DH is a collector of stuff. Ask him for anything and he probably has one. He even has a gravestone, which appropriately enough, right before Halloween, has become my latest project.
It is a mystery to be solved, with grave robbing, a secret society and fascinating historical detail.
Why did the I.O.O.F. Lodge take Sarah Jane Cole’s tombstone?
Why did they use the other side of it for the cornerstone of their lodge?
Who are the I.O.O.F.? Who was Sarah Jane?
DH aquired the “tombstone/cornerstone” in 1983. Fueled by rising oil prices Texas was booming. Houses couldn’t be built fast enough for the oil executives of Houston and Dallas. Rustic, weathered & aged bricks were especially-desired building materials for newly rich oilmen wanting to look like old money. Which meant the former I.O.O.F. Lodge in Windfall, Indiana, three layers deep in bricks, was coming down.
A contractor was hired. Teenage workers and kids started cleaning up the bricks, brick by brick, for fifteen cents a brick. During the painfully slow and tedious procedure, Sarah’s perfectly carved tombstone was found on the other side of the building’s I.O.O.F. embellished cornerstone. The contractor, a friend of DH’s, had no use for it. He thought my husband might want it.
And now I am on a quest. I am trying to find out everything I can about Sarah Jane Orem Cole and the people who took her tombstone.
The “1850 Federal Census” listed Sarah Jane as a 15 year old living in Prairie township in Tipton County, Indiana. She shared her home with her father, Josiah Orem, 43, her mother, Ann, 34, two sisters and four brothers.
Originally part of the Miami Reservation, much of Tipton County was not opened up to settlers until 1847. In their early years in Prairie township, Sarah Jane’s family would have depended very largely upon game for their chief substinence.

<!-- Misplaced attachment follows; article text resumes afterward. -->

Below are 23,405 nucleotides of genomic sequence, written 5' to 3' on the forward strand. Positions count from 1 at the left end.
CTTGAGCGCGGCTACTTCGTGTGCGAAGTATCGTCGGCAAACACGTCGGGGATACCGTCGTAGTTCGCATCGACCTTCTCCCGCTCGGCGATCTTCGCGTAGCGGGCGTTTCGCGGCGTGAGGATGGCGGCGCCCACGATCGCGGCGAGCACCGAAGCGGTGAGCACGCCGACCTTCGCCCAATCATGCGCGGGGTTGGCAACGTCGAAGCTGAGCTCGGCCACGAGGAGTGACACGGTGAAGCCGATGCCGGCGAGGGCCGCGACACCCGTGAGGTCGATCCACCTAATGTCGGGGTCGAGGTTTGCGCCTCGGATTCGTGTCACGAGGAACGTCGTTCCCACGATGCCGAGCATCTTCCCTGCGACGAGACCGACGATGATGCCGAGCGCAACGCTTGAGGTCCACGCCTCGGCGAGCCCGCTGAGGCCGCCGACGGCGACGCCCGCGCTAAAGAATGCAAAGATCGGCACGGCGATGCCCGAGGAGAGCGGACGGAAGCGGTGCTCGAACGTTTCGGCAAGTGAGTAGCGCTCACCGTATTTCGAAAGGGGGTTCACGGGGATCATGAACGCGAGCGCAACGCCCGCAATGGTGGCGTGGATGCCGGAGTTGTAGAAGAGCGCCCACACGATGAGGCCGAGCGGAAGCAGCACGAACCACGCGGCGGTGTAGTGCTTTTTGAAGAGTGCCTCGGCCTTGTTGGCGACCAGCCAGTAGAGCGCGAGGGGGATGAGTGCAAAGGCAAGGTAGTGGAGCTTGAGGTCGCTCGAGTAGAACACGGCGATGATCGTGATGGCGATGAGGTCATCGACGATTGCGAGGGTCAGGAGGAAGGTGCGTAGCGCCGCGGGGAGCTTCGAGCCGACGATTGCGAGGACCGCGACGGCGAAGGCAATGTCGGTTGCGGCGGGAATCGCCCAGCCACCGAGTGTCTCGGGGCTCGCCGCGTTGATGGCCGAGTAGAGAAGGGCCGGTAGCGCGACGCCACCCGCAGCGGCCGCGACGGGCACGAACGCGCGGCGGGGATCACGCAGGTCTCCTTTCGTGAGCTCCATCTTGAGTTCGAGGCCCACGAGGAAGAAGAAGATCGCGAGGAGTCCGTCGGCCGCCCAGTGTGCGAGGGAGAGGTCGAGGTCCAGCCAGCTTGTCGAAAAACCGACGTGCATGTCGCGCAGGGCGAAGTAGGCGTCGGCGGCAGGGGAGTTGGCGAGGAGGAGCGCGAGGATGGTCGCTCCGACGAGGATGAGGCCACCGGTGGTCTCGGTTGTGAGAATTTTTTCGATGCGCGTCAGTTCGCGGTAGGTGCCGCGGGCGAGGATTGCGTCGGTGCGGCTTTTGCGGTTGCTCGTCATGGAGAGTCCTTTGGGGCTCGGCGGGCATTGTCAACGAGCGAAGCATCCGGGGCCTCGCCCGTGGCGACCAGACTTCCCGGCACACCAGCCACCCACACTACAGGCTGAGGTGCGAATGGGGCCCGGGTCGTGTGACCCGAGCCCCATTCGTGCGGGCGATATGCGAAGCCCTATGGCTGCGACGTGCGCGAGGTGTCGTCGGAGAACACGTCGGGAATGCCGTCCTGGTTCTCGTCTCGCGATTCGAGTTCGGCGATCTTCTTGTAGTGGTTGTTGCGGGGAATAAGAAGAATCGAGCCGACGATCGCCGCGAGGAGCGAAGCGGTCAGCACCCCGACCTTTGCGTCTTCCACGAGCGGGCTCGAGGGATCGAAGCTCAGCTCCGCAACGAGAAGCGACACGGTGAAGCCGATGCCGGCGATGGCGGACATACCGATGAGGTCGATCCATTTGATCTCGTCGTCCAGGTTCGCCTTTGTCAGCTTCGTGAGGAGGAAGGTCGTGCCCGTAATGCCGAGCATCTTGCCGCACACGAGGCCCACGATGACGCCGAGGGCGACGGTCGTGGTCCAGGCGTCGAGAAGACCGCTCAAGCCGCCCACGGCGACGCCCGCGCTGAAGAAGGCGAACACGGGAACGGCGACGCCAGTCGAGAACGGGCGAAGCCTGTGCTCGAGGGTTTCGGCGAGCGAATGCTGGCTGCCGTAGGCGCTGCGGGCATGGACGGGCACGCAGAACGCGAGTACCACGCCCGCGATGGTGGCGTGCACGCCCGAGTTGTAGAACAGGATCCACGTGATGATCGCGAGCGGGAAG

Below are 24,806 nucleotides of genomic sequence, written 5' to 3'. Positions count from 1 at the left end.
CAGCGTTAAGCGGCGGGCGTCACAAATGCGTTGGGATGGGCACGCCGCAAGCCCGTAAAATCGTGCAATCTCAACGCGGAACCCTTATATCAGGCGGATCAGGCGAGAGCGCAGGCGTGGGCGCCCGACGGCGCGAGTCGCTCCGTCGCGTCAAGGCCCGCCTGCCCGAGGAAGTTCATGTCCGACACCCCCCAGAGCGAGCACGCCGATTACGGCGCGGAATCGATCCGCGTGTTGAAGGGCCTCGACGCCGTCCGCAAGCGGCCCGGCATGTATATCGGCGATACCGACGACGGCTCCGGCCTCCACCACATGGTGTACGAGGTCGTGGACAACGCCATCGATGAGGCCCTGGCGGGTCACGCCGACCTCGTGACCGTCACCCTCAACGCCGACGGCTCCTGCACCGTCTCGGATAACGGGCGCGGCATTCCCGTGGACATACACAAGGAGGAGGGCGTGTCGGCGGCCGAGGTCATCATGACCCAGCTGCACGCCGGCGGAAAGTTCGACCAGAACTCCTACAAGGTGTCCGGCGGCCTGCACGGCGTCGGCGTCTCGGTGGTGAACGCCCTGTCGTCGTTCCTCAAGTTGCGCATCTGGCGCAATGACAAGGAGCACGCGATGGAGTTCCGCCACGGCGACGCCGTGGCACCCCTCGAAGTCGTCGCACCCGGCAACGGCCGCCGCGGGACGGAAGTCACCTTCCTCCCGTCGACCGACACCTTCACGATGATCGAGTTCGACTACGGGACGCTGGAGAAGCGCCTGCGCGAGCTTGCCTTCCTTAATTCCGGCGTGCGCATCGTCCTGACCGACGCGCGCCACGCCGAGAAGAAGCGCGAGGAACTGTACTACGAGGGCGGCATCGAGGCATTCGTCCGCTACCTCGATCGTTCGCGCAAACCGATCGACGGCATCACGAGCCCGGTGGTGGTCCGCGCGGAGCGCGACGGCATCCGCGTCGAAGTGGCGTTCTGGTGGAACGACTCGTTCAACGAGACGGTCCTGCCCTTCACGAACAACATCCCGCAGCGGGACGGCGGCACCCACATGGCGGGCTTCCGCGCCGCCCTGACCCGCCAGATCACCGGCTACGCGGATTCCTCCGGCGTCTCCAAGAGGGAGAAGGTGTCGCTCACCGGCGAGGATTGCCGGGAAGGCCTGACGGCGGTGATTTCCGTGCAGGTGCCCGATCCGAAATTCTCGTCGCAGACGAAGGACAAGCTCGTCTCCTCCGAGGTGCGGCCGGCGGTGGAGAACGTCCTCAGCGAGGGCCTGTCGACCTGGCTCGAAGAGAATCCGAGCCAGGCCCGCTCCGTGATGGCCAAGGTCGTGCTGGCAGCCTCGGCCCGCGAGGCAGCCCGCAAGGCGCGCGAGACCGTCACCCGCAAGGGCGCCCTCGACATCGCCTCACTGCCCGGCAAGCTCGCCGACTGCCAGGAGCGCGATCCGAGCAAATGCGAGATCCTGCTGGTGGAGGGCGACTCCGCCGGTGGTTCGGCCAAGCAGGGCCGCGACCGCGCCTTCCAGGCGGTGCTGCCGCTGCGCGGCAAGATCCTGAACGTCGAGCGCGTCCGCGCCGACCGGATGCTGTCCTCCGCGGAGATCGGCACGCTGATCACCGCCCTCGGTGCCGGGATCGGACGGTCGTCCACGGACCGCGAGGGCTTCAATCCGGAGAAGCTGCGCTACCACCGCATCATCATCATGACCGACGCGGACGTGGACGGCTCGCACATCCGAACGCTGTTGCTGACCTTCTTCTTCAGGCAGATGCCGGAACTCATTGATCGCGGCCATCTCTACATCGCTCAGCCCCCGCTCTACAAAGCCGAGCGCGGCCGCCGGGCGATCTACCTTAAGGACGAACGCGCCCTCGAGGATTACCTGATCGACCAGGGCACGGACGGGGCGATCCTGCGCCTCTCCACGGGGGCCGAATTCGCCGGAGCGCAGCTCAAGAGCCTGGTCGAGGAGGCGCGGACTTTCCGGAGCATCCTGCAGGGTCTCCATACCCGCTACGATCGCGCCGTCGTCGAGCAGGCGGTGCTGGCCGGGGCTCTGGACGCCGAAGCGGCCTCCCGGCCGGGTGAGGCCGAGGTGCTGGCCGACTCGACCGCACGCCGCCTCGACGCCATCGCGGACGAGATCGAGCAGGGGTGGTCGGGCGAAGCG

G.K. Berry describes pioneer days in Tipton County, “Wild animals of all kinds infested the woods, and every settlers table was supplied with choice meat. Venison was no rarity, but served as a staple article of food, deer being so numerous as to cause, great injury to the crops. Some bear were found by the early hunters. To kill one of these animals was considered a mark of superior skill, and the man who was fortunate enough to bring down a bruin enjoyed an enviable reputation in the community. Three of these animals were killed by Samuel Baldwin a short distance east of Windfall, in the year 1847. Wolves were especially numerous, and for several years all domestic stock had to be tightly penned at night in order to protect them from the fangs of these gaunt scourges. During very cold winters, they became voracious, and old settlers tell of having to take their dogs into the house to keep them from being torn to pieces.”
According to the “United States Federal Census of 1860“, Sarah Jane Orem married Newton Cole in 1853. In 1860, they had two children, Martha A., 3 years old and Mary J., 1 year old.
December 1, 1866, Sarah Jane Orem Cole died.
By 1880, Newton was remarried to Nancy Elizabeth Vargus. According to the “1880 Federal Census“, he was an engineer. Martha, listed as single, lived with her father and stepmother. Josiah Cole, 19 years old, also shared the home. He must have been Sarah’s last child.
Did Newton fight in the civil war? No children were conceived during the war years. And what about Mary? Mary wasn’t listed as part of her father’s household in the 1880 census. I wonder if she married before her older sister? Or did Mary succumb to a childhood disease or accident?
A Mary J. Cole was buried in 1865 in Sarah’s hometown. Was she Sarah’s Mary? Did the heartbreak from losing her little girl contribute to Sarah’s early death? Or did Sarah Jane die from childbirth, a year after her husband’s return home from the war? Or both?
Did Newton ever take Sarah’s children to visit their mother’s gravesite?
And what about the people who took Sarah Jane’s tombstone?